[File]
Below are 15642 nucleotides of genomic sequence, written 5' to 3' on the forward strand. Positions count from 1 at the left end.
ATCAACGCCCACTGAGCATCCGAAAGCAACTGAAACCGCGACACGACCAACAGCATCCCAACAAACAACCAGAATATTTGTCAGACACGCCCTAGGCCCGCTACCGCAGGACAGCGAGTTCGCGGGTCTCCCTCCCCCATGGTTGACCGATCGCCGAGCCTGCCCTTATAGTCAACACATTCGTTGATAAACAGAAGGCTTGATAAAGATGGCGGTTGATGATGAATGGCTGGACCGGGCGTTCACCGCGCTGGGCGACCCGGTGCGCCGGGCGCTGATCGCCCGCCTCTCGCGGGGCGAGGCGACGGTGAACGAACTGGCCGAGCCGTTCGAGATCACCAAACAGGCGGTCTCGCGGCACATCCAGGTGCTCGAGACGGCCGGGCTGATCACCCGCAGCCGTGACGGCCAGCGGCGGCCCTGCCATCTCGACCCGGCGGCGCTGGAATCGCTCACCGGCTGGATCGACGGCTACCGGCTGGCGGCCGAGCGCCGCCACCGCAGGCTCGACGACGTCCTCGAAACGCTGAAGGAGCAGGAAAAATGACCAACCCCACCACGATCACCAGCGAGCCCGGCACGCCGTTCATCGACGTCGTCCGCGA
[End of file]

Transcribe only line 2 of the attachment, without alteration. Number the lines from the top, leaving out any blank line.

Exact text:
ATCAACGCCCACTGAGCATCCGAAAGCAACTGAAACCGCGACACGACCAACAGCATCCCAACAAACAACCAGAATATTTGTCAGACACGCCCTAGGCCCGCTACCGCAGGACAGCGAGTTCGCGGGTCTCCCTCCCCCATGGTTGACCGATCGCCGAGCCTGCCCTTATAGTCAACACATTCGTTGATAAACAGAAGGCTTGATAAAGATGGCGGTTGATGATGAATGGCTGGACCGGGCGTTCACCGCGCTGGGCGACCCGGTGCGCCGGGCGCTGATCGCCCGCCTCTCGCGGGGCGAGGCGACGGTGAACGAACTGGCCGAGCCGTTCGAGATCACCAAACAGGCGGTCTCGCGGCACATCCAGGTGCTCGAGACGGCCGGGCTGATCACCCGCAGCCGTGACGGCCAGCGGCGGCCCTGCCATCTCGACCCGGCGGCGCTGGAATCGCTCACCGGCTGGATCGACGGCTACCGGCTGGCGGCCGAGCGCCGCCACCGCAGGCTCGACGACGTCCTCGAAACGCTGAAGGAGCAGGAAAAATGACCAACCCCACCACGATCACCAGCGAGCCCGGCACGCCGTTCATCGACGTCGTCCGCGA